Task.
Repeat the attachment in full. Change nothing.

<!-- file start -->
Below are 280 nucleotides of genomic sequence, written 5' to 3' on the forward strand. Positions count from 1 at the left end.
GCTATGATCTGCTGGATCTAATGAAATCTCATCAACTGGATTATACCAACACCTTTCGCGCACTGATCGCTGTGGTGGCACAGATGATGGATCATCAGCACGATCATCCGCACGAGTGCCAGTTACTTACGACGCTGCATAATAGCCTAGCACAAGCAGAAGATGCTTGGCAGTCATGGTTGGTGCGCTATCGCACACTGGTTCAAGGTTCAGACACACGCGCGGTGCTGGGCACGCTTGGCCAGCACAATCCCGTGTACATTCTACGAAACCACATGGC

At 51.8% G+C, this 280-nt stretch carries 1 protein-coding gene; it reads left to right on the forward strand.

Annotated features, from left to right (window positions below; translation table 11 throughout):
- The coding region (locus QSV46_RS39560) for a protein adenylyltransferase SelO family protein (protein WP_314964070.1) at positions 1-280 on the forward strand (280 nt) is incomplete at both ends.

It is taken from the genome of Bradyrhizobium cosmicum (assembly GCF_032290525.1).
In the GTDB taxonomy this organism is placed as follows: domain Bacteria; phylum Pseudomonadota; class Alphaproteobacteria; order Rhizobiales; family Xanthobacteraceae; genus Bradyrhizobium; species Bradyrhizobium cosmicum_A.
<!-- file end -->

Below are 280 nucleotides of genomic sequence, written 5' to 3' on the forward strand. Positions count from 1 at the left end.
GCTATGATCTGCTGGATCTAATGAAATCTCATCAACTGGATTATACCAACACCTTTCGCGCACTGATCGCTGTGGTGGCACAGATGATGGATCATCAGCACGATCATCCGCACGAGTGCCAGTTACTTACGACGCTGCATAATAGCCTAGCACAAGCAGAAGATGCTTGGCAGTCATGGTTGGTGCGCTATCGCACACTGGTTCAAGGTTCAGACACACGCGCGGTGCTGGGCACGCTTGGCCAGCACAATCCCGTGTACATTCTACGAAACCACATGGC

At 51.8% G+C, this 280-nt stretch carries 1 protein-coding gene; it reads left to right on the forward strand.

Annotated features, from left to right (window positions below; translation table 11 throughout):
- The coding region (locus QSV46_RS39560) for a protein adenylyltransferase SelO family protein (protein WP_314964070.1) at positions 1-280 on the forward strand (280 nt) is incomplete at both ends.

It is taken from the genome of Bradyrhizobium cosmicum (assembly GCF_032290525.1).
In the GTDB taxonomy this organism is placed as follows: domain Bacteria; phylum Pseudomonadota; class Alphaproteobacteria; order Rhizobiales; family Xanthobacteraceae; genus Bradyrhizobium; species Bradyrhizobium cosmicum_A.